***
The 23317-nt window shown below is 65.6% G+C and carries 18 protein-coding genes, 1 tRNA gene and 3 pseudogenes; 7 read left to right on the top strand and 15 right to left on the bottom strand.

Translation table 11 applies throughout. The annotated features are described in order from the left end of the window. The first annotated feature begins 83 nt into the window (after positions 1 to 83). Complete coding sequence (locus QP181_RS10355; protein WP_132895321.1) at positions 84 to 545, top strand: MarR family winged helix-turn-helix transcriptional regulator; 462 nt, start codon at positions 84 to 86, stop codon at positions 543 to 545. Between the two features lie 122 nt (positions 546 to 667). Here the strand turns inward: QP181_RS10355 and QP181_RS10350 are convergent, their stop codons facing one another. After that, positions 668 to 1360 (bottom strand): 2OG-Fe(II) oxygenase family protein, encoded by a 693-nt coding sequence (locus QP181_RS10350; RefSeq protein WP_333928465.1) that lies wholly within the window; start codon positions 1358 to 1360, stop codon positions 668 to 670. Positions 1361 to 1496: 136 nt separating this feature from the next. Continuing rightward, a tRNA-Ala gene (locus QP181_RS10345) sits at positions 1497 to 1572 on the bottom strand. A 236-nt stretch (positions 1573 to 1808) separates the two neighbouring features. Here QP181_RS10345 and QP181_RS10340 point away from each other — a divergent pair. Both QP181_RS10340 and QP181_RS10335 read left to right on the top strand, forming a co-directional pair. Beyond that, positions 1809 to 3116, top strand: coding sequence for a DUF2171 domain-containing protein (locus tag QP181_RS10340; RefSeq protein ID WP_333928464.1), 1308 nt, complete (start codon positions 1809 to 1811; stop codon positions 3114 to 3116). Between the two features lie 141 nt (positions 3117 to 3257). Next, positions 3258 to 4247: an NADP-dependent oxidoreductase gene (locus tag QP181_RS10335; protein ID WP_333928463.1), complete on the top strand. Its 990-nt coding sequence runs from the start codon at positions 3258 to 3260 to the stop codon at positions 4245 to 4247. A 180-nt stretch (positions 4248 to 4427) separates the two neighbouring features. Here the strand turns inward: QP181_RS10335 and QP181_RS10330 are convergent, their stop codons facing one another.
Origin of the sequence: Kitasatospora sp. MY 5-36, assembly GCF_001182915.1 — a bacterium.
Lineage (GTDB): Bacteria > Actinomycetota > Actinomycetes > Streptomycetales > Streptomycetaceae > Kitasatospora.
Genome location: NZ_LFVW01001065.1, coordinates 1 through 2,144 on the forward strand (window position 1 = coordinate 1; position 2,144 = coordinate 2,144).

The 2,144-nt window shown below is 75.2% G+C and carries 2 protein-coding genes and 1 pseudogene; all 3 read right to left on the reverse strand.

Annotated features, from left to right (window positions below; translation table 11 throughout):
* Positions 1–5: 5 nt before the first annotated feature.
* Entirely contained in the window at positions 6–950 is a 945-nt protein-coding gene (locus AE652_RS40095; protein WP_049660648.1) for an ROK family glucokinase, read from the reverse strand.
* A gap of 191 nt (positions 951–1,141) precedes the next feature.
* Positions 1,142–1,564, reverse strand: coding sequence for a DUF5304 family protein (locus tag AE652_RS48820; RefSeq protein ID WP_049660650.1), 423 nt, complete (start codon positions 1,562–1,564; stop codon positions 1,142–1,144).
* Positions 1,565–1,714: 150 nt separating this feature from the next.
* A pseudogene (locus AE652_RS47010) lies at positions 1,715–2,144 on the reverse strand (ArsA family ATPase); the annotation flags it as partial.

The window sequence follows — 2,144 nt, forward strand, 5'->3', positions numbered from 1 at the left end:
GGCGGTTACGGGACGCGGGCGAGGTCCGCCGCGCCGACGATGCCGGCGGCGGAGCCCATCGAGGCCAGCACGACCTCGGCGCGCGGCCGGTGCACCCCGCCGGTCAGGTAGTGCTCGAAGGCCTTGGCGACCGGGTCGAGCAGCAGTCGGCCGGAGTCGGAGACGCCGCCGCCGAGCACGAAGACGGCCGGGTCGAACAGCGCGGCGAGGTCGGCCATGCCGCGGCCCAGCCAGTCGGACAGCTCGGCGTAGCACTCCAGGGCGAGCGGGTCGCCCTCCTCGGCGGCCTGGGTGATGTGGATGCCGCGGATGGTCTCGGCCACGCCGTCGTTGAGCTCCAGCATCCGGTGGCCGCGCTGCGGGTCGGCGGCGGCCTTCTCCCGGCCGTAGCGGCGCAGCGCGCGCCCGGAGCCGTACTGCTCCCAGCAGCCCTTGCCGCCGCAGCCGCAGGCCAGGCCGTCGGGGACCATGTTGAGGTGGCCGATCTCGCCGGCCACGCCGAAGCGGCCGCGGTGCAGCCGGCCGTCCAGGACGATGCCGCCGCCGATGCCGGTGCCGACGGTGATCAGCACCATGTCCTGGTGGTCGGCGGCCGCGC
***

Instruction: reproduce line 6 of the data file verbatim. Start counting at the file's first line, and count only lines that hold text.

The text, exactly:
The 2,144-nt window shown below is 75.2% G+C and carries 2 protein-coding genes and 1 pseudogene; all 3 read right to left on the reverse strand.